13

I am a trainee developer at a large (~120 people) web agency, about 7 days from passing my probation. During my interview and on the contract it says the work hours are from 9:30am to 6:30pm. I always work at least those hours, and often overtime.

I studied biochemistry at university, but fell in love with web development. I don't have a CS degree or any qualifications as a developer; and my employers know this when he hired me.

But he has criticized me twice since then for not being enthusiastic, and not using my time to make up for it. Both of which I find extremely untrue and unfair. I do a lot of relevant reading in my own time (for my own interests, not because he requested).

Lately, I've been given projects with unreasonable deadlines, and they expect me to overtime without pay. I mean, I know I am not as skilled as my other colleagues, but it shouldn't mean I have to be a slave, giving all my time to do their projects. What's worse, they don't teach me anything, so I gain very little in these overtime.

There's an overtime culture at the company; people there are happy to work, go home, sleep and work again the next day. I cannot do that. I am not as skilled as them, yes; that's why I need my own time to learn new things that they should be teaching me, but are not.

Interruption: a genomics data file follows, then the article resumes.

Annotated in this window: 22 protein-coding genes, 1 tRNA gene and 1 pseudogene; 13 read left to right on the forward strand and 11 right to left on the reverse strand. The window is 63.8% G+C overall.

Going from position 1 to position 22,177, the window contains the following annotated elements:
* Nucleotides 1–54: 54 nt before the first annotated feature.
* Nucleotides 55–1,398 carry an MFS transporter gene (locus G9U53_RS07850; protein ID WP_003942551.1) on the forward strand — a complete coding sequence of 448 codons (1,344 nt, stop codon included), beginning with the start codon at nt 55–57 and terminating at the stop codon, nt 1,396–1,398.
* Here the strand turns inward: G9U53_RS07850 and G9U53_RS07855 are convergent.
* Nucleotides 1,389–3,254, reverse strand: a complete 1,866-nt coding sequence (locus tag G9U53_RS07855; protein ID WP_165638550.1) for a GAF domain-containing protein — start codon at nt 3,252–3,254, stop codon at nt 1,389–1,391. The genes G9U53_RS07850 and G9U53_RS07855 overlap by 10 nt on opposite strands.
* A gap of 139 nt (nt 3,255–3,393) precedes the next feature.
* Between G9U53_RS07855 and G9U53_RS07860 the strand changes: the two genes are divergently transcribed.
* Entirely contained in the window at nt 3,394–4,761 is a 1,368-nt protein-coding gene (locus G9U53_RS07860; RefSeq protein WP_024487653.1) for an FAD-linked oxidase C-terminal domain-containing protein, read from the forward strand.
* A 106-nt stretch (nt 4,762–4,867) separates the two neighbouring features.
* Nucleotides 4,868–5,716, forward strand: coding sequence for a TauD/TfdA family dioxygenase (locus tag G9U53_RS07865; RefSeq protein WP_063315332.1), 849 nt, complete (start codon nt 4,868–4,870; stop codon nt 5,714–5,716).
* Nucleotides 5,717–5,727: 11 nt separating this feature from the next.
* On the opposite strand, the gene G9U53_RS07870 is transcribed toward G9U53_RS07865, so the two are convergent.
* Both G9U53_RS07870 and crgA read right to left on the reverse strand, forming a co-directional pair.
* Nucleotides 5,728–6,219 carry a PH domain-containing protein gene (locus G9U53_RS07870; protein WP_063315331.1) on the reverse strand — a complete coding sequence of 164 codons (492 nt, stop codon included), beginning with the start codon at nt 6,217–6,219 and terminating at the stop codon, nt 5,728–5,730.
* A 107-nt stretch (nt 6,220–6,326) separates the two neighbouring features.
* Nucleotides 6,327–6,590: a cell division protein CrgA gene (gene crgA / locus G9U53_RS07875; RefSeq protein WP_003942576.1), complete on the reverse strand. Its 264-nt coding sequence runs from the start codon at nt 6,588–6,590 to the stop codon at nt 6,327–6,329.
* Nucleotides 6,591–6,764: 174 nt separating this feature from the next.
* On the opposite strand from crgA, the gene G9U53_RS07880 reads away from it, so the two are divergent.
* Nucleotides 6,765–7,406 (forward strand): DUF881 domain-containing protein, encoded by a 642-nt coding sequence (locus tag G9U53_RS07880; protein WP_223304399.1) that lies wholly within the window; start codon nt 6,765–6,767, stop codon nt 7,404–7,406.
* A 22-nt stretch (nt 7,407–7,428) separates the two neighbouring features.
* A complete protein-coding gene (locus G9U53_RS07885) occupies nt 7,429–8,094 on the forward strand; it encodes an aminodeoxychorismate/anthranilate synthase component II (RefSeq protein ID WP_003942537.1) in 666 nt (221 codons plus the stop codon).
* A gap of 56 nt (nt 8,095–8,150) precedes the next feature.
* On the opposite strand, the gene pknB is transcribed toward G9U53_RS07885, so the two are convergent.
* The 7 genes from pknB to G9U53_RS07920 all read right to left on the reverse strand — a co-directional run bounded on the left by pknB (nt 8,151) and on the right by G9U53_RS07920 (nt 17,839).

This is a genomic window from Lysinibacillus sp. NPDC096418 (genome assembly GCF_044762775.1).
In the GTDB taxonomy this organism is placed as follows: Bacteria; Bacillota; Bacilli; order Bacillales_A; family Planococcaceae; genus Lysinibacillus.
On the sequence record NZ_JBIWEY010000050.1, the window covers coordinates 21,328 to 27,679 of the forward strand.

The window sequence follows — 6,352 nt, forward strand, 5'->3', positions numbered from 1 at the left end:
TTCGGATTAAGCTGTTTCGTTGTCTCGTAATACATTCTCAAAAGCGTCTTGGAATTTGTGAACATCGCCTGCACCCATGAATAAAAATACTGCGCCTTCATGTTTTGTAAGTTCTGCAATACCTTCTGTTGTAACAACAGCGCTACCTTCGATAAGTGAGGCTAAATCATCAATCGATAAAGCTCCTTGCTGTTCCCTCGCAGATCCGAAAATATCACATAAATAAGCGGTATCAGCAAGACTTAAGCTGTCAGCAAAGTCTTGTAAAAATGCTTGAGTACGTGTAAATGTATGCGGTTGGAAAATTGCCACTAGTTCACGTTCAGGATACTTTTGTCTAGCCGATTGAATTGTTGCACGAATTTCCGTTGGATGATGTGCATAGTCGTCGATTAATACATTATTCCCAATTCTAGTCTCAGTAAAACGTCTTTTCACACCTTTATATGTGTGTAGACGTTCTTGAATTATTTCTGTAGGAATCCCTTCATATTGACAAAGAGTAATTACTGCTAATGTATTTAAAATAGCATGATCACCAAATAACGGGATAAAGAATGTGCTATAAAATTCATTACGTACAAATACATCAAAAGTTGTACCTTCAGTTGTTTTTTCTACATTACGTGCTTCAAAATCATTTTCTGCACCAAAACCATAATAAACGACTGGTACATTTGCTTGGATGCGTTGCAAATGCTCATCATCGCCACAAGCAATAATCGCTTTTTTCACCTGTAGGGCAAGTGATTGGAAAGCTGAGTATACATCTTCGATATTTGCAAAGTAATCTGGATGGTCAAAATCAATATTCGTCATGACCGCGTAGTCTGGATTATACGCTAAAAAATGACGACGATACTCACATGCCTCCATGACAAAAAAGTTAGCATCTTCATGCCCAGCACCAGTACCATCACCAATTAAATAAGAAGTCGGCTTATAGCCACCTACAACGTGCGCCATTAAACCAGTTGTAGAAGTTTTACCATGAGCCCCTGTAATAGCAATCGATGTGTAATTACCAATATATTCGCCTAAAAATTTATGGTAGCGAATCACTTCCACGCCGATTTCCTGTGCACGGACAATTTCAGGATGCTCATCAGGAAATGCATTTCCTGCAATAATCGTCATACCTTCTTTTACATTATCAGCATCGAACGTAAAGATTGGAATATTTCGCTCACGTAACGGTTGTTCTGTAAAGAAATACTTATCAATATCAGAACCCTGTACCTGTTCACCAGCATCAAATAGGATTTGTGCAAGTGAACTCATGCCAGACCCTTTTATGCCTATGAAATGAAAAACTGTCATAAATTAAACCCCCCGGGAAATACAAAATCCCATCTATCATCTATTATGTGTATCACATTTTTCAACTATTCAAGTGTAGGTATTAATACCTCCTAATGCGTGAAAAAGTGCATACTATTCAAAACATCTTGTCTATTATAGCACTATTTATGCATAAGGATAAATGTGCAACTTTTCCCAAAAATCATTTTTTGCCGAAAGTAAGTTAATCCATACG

How should I approach my boss to tell him that he is expecting too much? Without risk getting fired.

UPDATE 7 NOV, 2014 Conditions did not get better, OT'd until 5am on many nights and also OT'd every weekend for the past month. After refusing to OT anymore, I was fired.

In hindsight, sticking around wasn't such a bad idea, it really made me appreciate my own time more, and my work ethic is much better now. And now I have found work with a new company, who is smaller but have big clients too, and they've said "we work like a bank" - 0930 to 1830, you leave at 1830, no weekends - and they pay much better, which I didn't think was possible! I'll continue to give my best for this company!

  • i would first wait until you have passed the probabtion period if you choose to bring this up. – HLGEM Jun 19 '14 at 17:37
  • 1
    Never leave an interview without asking (in some fashion) as to the typical work hours for people in the position you are applying for (in particular # of hours per week but also how flexible is the arrival/leaving times). You say there's an overtime culture at the company but it seems you don't want to do it. I'm with you. I won't do it either. However, I would never have taken the job to begin with because once I hear that 50+ hours per week is typical I'm outta there. Now that you are there, you need to fit in. Do what it takes to succeed there but start the process of looking elsewhere. – Dunk Jun 19 '14 at 19:40
  • 3